By Michael Erickson, PhD, President, Board of Psychology.
The Governor and state lawmakers did the right thing by passing and signing into law Assembly Bill 705 (Eggman). In doing so, they greatly enhanced the protection of particularly vulnerable mental health care patient populations.
The new law, which was sponsored by the California Board of Psychology, requires that employees in state, county, or municipal settings who provide psychological services are properly supervised and working toward licensure, or are licensed by the Board.
Beginning January 1, 2016, unlicensed individuals, who previously were exempt from licensure, must achieve licensure within five years from the date of employment or, if they are already employed in an exempt setting when the law takes effect, from January 1, 2016. This allows plenty of time for these individuals to fulfill the supervised hours requirement they need to become licensed.
The new law also requires that these exempt employees must have licensees of the Board as their primary supervisors, though they may be directly supervised by Marriage and Family Therapists, Clinical Social Workers, and Clinical Counselors. This helps ensure that the patients they treat receive services that meet the standards set for licensed psychologists and gives them the protection that the Board as a licensing body provides.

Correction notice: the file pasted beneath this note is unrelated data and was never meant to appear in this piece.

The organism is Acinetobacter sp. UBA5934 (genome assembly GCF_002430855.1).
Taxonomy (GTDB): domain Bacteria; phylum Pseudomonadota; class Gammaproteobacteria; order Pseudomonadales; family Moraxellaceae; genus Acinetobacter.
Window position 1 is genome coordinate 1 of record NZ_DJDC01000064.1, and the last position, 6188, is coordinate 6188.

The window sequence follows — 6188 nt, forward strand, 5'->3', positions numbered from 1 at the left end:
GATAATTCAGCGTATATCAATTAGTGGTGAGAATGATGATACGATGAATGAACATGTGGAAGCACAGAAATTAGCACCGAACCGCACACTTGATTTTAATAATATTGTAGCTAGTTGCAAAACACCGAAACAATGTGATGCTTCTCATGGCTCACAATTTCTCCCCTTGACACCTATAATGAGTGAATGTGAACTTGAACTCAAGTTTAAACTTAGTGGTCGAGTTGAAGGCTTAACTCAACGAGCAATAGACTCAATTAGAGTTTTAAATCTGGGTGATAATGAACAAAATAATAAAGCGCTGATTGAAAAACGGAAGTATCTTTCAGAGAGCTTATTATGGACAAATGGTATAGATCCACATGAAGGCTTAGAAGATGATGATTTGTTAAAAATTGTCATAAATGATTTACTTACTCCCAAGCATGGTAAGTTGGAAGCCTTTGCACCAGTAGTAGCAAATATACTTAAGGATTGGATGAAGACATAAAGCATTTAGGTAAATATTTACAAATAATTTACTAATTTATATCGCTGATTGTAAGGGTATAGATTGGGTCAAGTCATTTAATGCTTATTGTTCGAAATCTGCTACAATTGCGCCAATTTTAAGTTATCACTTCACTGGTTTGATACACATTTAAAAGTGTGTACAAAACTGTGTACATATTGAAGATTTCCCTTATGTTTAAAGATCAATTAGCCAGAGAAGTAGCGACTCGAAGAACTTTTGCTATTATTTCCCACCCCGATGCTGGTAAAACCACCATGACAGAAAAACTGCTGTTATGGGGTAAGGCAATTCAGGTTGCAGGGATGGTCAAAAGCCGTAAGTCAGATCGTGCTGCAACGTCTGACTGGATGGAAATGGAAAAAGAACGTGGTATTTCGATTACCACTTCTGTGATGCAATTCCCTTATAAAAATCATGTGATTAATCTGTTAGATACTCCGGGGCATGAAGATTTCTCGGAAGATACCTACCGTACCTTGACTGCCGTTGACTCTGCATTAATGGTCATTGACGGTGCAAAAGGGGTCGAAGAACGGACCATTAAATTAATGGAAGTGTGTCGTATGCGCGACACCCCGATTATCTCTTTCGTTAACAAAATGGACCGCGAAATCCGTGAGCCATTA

One result of this new statute is that it will likely lead to more professionals in public schools, community-based clinics and other locations where they can offer quality, affordable services that might not otherwise be available. It opens the door to more low- and no-cost services while maintaining the highest possible level of care and consumer protection for these vulnerable populations.
Access to quality mental health care can be crucial to preventing a wide range of problems in our communities – problems for which taxpayers could ultimately foot the bill. The successful passage of AB 705 through the legislative process could be an important first step toward reducing those problems.
The Board of Psychology’s mission is to advance quality psychological services for Californians by ensuring ethical and legal practice and supporting the evolution of the profession.
For information on how to become licensed, or for information about the Board of Psychology, visit us on the web at www.psychology.ca.gov